While fifty years ago less than 2.8 percent of Americans over age 50 were divorced, today more than 15 percent are. Even just since 1990 the divorce rate for adults ages 50 plus doubled and it nearly tripled for those ages 65 and older. However, the divorce rate is not equally divided and impacts certain demographics at a higher rate.
As couples with children start going through a divorce, most of the time they want nothing more than to focus on the children and make them the top priority. That can feel easier said than done when working with an ex-spouse.
Stashing a few hundred dollar bills away for a couples trip to your favorite Air BnB is not what you would consider “hiding assets.” A marriage is a partnership. The expectation between two people in that union is that they share everything. Well, unfortunately, that is not always the case. It is estimated that more than 15 million people are hiding credit cards, checking accounts or savings from their live-in partners according to a study done by Bankrate. The financial services company found that hiding assets can have the same devastating effect as being unfaithful to your partner.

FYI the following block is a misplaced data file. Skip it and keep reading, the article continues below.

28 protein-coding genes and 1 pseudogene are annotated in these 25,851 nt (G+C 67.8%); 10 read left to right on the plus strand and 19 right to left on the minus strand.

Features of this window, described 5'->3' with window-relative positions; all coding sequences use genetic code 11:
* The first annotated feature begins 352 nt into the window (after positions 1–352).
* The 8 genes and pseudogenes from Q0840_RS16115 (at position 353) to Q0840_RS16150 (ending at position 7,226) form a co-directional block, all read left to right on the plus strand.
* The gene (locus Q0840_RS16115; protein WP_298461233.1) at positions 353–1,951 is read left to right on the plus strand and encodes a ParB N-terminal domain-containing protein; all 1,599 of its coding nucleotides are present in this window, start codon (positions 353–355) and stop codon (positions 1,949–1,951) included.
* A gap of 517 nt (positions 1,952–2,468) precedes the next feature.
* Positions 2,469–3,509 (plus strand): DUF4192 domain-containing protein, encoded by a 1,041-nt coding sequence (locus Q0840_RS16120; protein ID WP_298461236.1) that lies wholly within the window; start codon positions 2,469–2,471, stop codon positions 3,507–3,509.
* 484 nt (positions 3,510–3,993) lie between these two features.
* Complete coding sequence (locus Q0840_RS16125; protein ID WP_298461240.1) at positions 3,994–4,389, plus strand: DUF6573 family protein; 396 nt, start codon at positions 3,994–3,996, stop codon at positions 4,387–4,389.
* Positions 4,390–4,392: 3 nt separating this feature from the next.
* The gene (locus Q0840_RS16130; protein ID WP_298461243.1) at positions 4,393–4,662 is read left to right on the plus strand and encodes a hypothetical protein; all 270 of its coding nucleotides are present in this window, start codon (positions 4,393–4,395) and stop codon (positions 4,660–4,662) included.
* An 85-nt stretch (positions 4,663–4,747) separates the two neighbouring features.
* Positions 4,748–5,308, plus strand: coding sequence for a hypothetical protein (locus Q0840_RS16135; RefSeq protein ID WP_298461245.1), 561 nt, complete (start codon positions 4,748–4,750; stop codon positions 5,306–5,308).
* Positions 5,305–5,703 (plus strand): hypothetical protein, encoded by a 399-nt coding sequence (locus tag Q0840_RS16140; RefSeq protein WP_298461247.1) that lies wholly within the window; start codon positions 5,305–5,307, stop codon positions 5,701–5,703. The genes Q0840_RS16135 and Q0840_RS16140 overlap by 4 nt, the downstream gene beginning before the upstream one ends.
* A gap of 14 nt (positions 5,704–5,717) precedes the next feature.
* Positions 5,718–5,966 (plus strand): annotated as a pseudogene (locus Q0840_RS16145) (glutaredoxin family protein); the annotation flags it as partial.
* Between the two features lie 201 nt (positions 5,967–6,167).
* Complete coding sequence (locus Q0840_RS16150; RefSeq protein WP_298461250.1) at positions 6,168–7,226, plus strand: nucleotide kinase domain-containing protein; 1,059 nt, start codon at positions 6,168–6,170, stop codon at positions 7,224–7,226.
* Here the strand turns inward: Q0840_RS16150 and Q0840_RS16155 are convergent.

A short-term marriage
Divorce is difficult for any couple, but it can be especially tricky for those who have been married a long time. The divorce rate for couples who are 50 and older has increased over the past two decades, and it’s important to know how these divorces could differ from younger marriages.
Of all the message boards and blog posts geared towards getting women prepared for divorce, very few identify or acknowledge the emotional pain men may endure. Perhaps the stereotype that men are supposed to be emotionless through trials may play a part in this.
When it comes to divorce, there is the good, the bad and the ugly. When it comes to social media, your posts can land you firmly in the last two categories.
On paper, divorce is the legal end to a marriage. However, when you look at the details of a divorce, you will find that it will touch many areas of your life that will outlast the legal process itself. According to PainDoctor.com, divorce is considered the second-most stressful event a person can go through in their lifetime, so it's important for you to seek the right help to potentially mitigate the adverse effects of the end of marriage.
You probably remember reading picture books as a young child. You may have had story time before bed. You read books about characters that solved problems. You watched as they struggled and learned life lessons. While you read about these characters, you ultimately saw yourself. You used these characters to learn your own lessons. You may have channeled their strength to take on your own struggles.
Your divorce was finalized a while back – alimony and child support payments were calculated based on your salary and ability to pay. But circumstances have changed, and you cannot afford the payments you used to make. Are you legally required to carry out these high payments?